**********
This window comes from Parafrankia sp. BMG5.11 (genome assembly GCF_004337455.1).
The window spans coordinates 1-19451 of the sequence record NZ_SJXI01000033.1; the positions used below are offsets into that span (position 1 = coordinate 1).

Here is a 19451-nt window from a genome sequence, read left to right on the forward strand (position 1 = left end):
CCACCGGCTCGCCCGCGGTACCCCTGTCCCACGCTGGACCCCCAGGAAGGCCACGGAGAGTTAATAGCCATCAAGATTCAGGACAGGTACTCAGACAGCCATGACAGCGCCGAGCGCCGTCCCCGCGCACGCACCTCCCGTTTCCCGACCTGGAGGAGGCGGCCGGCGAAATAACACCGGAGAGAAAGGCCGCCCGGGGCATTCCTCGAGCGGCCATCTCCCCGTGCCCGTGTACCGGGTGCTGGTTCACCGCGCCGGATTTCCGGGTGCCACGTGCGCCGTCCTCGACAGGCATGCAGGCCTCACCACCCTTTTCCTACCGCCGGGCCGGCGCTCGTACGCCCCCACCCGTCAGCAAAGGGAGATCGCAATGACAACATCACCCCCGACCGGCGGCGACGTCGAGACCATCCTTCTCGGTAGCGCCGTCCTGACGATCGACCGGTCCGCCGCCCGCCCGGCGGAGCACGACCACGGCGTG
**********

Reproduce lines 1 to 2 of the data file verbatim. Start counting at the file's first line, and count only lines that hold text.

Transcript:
This window comes from Parafrankia sp. BMG5.11 (genome assembly GCF_004337455.1).
The window spans coordinates 1-19451 of the sequence record NZ_SJXI01000033.1; the positions used below are offsets into that span (position 1 = coordinate 1).